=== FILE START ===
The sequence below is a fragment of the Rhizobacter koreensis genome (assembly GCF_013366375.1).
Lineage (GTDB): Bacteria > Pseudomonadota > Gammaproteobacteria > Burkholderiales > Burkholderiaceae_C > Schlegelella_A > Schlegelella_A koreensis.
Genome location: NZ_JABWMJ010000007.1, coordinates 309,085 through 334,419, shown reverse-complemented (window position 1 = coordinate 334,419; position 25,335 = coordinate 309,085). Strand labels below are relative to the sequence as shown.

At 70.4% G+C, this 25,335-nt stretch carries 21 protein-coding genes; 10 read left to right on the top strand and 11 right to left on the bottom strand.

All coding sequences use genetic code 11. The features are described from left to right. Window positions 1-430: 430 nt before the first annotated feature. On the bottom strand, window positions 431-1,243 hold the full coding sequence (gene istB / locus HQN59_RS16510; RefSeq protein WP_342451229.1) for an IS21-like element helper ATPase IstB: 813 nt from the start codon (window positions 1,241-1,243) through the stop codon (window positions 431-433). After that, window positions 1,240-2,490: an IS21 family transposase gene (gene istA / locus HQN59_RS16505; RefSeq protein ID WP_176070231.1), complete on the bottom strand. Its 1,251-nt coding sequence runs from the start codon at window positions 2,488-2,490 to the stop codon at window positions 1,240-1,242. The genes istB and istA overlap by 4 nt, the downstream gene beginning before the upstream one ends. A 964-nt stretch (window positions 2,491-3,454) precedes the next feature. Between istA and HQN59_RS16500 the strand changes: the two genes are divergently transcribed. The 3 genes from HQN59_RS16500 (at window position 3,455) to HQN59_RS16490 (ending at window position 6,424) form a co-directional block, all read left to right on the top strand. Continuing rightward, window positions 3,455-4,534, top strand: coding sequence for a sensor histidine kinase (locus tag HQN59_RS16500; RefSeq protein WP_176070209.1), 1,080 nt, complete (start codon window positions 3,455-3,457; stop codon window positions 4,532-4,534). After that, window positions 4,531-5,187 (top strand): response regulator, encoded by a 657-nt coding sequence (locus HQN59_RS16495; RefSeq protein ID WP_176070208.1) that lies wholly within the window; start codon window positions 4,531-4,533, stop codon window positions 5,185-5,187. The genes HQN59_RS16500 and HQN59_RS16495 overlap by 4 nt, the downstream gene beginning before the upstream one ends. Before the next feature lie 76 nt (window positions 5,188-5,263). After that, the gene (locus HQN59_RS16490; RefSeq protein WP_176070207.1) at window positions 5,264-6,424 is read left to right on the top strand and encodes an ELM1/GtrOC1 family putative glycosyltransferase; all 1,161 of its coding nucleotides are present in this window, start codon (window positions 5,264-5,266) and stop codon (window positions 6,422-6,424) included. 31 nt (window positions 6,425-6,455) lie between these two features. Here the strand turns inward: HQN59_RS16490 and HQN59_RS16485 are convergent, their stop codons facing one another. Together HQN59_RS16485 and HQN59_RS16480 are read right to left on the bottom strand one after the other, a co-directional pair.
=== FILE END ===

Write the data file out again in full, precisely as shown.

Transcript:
The sequence below is a fragment of the Rhizobacter koreensis genome (assembly GCF_013366375.1).
Lineage (GTDB): Bacteria > Pseudomonadota > Gammaproteobacteria > Burkholderiales > Burkholderiaceae_C > Schlegelella_A > Schlegelella_A koreensis.
Genome location: NZ_JABWMJ010000007.1, coordinates 309,085 through 334,419, shown reverse-complemented (window position 1 = coordinate 334,419; position 25,335 = coordinate 309,085). Strand labels below are relative to the sequence as shown.

At 70.4% G+C, this 25,335-nt stretch carries 21 protein-coding genes; 10 read left to right on the top strand and 11 right to left on the bottom strand.

All coding sequences use genetic code 11. The features are described from left to right. Window positions 1-430: 430 nt before the first annotated feature. On the bottom strand, window positions 431-1,243 hold the full coding sequence (gene istB / locus HQN59_RS16510; RefSeq protein WP_342451229.1) for an IS21-like element helper ATPase IstB: 813 nt from the start codon (window positions 1,241-1,243) through the stop codon (window positions 431-433). After that, window positions 1,240-2,490: an IS21 family transposase gene (gene istA / locus HQN59_RS16505; RefSeq protein ID WP_176070231.1), complete on the bottom strand. Its 1,251-nt coding sequence runs from the start codon at window positions 2,488-2,490 to the stop codon at window positions 1,240-1,242. The genes istB and istA overlap by 4 nt, the downstream gene beginning before the upstream one ends. A 964-nt stretch (window positions 2,491-3,454) precedes the next feature. Between istA and HQN59_RS16500 the strand changes: the two genes are divergently transcribed. The 3 genes from HQN59_RS16500 (at window position 3,455) to HQN59_RS16490 (ending at window position 6,424) form a co-directional block, all read left to right on the top strand. Continuing rightward, window positions 3,455-4,534, top strand: coding sequence for a sensor histidine kinase (locus tag HQN59_RS16500; RefSeq protein WP_176070209.1), 1,080 nt, complete (start codon window positions 3,455-3,457; stop codon window positions 4,532-4,534). After that, window positions 4,531-5,187 (top strand): response regulator, encoded by a 657-nt coding sequence (locus HQN59_RS16495; RefSeq protein ID WP_176070208.1) that lies wholly within the window; start codon window positions 4,531-4,533, stop codon window positions 5,185-5,187. The genes HQN59_RS16500 and HQN59_RS16495 overlap by 4 nt, the downstream gene beginning before the upstream one ends. Before the next feature lie 76 nt (window positions 5,188-5,263). After that, the gene (locus HQN59_RS16490; RefSeq protein WP_176070207.1) at window positions 5,264-6,424 is read left to right on the top strand and encodes an ELM1/GtrOC1 family putative glycosyltransferase; all 1,161 of its coding nucleotides are present in this window, start codon (window positions 5,264-5,266) and stop codon (window positions 6,422-6,424) included. 31 nt (window positions 6,425-6,455) lie between these two features. Here the strand turns inward: HQN59_RS16490 and HQN59_RS16485 are convergent, their stop codons facing one another. Together HQN59_RS16485 and HQN59_RS16480 are read right to left on the bottom strand one after the other, a co-directional pair.